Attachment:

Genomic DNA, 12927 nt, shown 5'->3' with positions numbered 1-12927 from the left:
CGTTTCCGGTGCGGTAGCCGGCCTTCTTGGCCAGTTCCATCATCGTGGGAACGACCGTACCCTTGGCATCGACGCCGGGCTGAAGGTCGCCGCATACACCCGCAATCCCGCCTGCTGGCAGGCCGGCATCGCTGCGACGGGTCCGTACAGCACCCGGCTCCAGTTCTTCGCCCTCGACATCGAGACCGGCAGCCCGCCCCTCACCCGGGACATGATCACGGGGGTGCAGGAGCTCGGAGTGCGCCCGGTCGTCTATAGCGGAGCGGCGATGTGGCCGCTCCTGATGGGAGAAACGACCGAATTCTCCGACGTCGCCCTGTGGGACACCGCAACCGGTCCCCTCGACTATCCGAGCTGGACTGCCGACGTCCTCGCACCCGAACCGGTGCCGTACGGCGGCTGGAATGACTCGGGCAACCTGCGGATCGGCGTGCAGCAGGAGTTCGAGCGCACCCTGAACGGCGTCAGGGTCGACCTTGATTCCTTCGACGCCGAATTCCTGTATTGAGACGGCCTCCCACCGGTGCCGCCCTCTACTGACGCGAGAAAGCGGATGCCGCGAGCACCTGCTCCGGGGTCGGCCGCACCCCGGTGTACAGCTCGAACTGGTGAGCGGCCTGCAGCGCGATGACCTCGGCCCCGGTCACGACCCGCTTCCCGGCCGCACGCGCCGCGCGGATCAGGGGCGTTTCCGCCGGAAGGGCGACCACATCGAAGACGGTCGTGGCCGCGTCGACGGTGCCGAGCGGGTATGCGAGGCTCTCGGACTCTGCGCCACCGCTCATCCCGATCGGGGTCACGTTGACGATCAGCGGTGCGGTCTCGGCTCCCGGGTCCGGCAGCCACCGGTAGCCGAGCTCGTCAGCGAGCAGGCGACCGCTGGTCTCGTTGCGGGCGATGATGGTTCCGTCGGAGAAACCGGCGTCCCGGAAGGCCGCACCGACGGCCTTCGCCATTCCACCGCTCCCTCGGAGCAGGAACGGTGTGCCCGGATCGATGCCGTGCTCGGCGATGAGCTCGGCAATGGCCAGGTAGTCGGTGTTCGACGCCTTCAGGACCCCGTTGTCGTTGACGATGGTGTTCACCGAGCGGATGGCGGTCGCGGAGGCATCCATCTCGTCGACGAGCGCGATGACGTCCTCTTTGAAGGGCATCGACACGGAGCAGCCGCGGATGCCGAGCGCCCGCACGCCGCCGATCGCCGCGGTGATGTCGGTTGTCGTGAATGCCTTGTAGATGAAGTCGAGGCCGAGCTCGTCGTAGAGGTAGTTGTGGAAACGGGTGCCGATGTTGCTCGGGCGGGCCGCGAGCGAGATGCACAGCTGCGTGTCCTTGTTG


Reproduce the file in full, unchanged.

Genomic DNA, 12927 nt, shown 5'->3' with positions numbered 1-12927 from the left:
CGTTTCCGGTGCGGTAGCCGGCCTTCTTGGCCAGTTCCATCATCGTGGGAACGACCGTACCCTTGGCATCGACGCCGGGCTGAAGGTCGCCGCATACACCCGCAATCCCGCCTGCTGGCAGGCCGGCATCGCTGCGACGGGTCCGTACAGCACCCGGCTCCAGTTCTTCGCCCTCGACATCGAGACCGGCAGCCCGCCCCTCACCCGGGACATGATCACGGGGGTGCAGGAGCTCGGAGTGCGCCCGGTCGTCTATAGCGGAGCGGCGATGTGGCCGCTCCTGATGGGAGAAACGACCGAATTCTCCGACGTCGCCCTGTGGGACACCGCAACCGGTCCCCTCGACTATCCGAGCTGGACTGCCGACGTCCTCGCACCCGAACCGGTGCCGTACGGCGGCTGGAATGACTCGGGCAACCTGCGGATCGGCGTGCAGCAGGAGTTCGAGCGCACCCTGAACGGCGTCAGGGTCGACCTTGATTCCTTCGACGCCGAATTCCTGTATTGAGACGGCCTCCCACCGGTGCCGCCCTCTACTGACGCGAGAAAGCGGATGCCGCGAGCACCTGCTCCGGGGTCGGCCGCACCCCGGTGTACAGCTCGAACTGGTGAGCGGCCTGCAGCGCGATGACCTCGGCCCCGGTCACGACCCGCTTCCCGGCCGCACGCGCCGCGCGGATCAGGGGCGTTTCCGCCGGAAGGGCGACCACATCGAAGACGGTCGTGGCCGCGTCGACGGTGCCGAGCGGGTATGCGAGGCTCTCGGACTCTGCGCCACCGCTCATCCCGATCGGGGTCACGTTGACGATCAGCGGTGCGGTCTCGGCTCCCGGGTCCGGCAGCCACCGGTAGCCGAGCTCGTCAGCGAGCAGGCGACCGCTGGTCTCGTTGCGGGCGATGATGGTTCCGTCGGAGAAACCGGCGTCCCGGAAGGCCGCACCGACGGCCTTCGCCATTCCACCGCTCCCTCGGAGCAGGAACGGTGTGCCCGGATCGATGCCGTGCTCGGCGATGAGCTCGGCAATGGCCAGGTAGTCGGTGTTCGACGCCTTCAGGACCCCGTTGTCGTTGACGATGGTGTTCACCGAGCGGATGGCGGTCGCGGAGGCATCCATCTCGTCGACGAGCGCGATGACGTCCTCTTTGAAGGGCATCGACACGGAGCAGCCGCGGATGCCGAGCGCCCGCACGCCGCCGATCGCCGCGGTGATGTCGGTTGTCGTGAATGCCTTGTAGATGAAGTCGAGGCCGAGCTCGTCGTAGAGGTAGTTGTGGAAACGGGTGCCGATGTTGCTCGGGCGGGCCGCGAGCGAGATGCACAGCTGCGTGTCCTTGTTG